Wednesday, January 28, 2015

Emmanuel Louis Masqueray

Emmanuel Louis Masqueray (1861-1917) was a Franco-American preeminent figure in the history of American architecture, both as a gifted designer of landmark buildings and as an influential teacher of the profession of architecture.


He was born in DieppeFrance, on September 10, 1861 to Charles-Emmanuel and Henriette-Marie-Louise Masqueray, née de Lamare. He was educated in Rouen and Paris. Having decided to become an architect, he studied at the Ecole des Beaux Arts, Paris, as a pupil of Jean-Claude Laisné and Paul-René-Léon Ginain, and was awarded the Deschaumes Prize by the Institute of France. He also received the Chandesaigues Prize. While in Paris, he also served the Commission des Historiques.[1][2]

New York

He came to the United States in 1887 to work for the firm of Carrère and Hastings in New York City; both John Mervin Carrère (November 9, 1858 – March 1, 1911) and Thomas Hastings (1860 - 1929) had been fellow students with Masqueray at the Ecole des Beaux Arts. While in their employ, Masqueray created the watercolor elevation of the Ponce de Leon Hotel in St. Augustine, Florida.

Other important work on the boards during his time with the firm included the Hotel Alcazar, St. Augustine, Florida, 1887, now the Lightner MuseumThe Commonwealth ClubRichmond, Virginia, 1891, and the Edison Building, New York City, 1891 (razed). Five years later, he joined the office of Richard Morris Hunt (1827-1895), the first American architect to attend the Ecole des Beaux Arts; in Hunt's firm he helped design many notable buildings including the Elbridge Gerry residence in Marblehead, MA, the William Astor house on Fifth Avenue in New York City, and Ochre Court in Newport, Rhode Island. It is likely that he made major contributions to the design of the Metropolitan Museum of Art in New York City.[4]  He also contributed to the design of The Breakers for Cornelius Vanderbilt II in Newport, Rhode Island.[1]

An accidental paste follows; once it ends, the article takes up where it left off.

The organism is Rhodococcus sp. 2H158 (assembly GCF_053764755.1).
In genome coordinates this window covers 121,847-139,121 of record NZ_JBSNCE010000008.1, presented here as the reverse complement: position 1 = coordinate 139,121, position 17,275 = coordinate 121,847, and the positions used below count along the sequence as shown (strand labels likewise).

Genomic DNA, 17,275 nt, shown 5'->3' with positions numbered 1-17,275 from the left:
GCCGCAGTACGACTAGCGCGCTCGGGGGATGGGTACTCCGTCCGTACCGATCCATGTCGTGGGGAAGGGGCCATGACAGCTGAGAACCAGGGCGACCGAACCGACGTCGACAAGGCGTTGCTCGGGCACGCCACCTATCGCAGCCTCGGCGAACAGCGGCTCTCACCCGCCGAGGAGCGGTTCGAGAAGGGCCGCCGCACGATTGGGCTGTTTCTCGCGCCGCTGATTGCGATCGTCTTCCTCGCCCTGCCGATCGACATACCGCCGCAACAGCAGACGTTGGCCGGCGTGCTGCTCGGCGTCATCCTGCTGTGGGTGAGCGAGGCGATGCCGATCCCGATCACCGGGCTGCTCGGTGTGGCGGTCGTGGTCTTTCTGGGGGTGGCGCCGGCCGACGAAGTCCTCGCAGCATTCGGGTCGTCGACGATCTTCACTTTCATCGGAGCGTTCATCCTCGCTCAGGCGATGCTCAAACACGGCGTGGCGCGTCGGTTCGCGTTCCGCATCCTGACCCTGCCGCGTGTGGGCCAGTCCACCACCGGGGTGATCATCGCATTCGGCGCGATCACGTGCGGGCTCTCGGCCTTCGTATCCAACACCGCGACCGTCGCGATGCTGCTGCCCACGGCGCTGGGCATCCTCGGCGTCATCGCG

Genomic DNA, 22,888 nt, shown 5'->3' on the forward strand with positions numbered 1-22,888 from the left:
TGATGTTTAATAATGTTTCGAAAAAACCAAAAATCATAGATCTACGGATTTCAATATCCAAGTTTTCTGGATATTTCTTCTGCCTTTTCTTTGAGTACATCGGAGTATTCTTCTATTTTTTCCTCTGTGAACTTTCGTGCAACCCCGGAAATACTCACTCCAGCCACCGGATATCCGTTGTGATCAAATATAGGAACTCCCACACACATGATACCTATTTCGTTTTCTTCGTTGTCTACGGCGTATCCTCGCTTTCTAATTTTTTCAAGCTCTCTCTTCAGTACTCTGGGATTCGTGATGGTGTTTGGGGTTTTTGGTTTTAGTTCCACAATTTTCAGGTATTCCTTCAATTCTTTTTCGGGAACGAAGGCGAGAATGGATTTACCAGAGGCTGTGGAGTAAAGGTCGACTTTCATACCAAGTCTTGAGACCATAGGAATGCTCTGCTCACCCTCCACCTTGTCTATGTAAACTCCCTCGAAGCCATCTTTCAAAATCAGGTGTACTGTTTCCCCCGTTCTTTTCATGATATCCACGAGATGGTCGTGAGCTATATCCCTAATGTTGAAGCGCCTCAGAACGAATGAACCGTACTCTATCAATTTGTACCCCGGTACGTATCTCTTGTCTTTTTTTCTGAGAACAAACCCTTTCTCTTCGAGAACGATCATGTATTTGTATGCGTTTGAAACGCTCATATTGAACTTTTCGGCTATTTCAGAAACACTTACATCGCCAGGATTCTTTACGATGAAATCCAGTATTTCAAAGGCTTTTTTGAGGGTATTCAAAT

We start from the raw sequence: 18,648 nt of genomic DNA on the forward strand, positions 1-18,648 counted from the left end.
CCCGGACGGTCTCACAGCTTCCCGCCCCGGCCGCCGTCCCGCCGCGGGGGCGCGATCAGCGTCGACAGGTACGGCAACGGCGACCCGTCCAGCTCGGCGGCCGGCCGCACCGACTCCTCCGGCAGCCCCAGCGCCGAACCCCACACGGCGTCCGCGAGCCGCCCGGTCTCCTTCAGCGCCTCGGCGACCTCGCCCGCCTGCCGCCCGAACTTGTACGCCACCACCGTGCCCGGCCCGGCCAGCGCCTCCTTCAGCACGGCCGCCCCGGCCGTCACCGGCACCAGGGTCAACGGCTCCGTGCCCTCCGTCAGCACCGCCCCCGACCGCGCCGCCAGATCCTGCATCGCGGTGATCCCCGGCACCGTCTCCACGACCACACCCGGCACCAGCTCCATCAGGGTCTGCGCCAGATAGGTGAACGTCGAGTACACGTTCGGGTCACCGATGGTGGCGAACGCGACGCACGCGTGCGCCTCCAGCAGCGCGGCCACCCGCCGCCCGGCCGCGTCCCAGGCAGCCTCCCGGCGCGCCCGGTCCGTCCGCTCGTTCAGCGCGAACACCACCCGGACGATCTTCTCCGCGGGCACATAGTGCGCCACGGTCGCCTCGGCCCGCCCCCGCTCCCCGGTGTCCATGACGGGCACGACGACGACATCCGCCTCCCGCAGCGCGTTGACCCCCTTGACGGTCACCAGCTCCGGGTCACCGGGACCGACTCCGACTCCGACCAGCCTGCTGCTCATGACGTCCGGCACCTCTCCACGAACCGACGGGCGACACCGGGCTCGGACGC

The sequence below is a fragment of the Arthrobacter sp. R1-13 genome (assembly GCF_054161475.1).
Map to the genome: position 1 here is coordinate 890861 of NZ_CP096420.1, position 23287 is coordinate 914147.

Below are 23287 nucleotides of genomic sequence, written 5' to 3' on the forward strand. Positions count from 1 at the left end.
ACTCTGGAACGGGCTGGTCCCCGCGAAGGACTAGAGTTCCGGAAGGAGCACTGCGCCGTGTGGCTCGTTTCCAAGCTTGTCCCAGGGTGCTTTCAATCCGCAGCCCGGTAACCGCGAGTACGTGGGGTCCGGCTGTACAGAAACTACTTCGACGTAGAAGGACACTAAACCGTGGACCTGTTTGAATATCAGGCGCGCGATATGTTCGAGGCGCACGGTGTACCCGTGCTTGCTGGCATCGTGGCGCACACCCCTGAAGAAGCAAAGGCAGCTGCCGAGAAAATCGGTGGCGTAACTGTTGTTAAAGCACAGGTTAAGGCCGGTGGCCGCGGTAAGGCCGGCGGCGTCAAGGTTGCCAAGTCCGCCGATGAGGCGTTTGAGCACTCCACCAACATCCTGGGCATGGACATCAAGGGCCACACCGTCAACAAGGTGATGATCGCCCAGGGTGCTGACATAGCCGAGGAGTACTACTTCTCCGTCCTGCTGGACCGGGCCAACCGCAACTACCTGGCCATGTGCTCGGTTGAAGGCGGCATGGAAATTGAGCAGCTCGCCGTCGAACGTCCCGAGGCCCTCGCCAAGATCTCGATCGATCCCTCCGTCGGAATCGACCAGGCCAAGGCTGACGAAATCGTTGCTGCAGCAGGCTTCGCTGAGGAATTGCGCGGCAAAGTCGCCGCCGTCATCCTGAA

In 1893, Masqueray opened the Atelier Masqueray, for the study of architecture according to French methods; architect Walter B. Chambers shared in this enterprise. Located at 123 E. 23rd Street, this was the first wholly independent atelier opened in the United States. A colorful, dynamic teacher, Masqueray pleaded with his students to make things simple.[5]

Beginning in 1899, Masqueray made special provision for women to number among his architectural students by establishing a second atelier especially for women at 37-40 West 22nd Street in New York. As was said at the time, "...he has unbounded faith in women's ability to succeed in architecture...provided they go about it seriously."[6]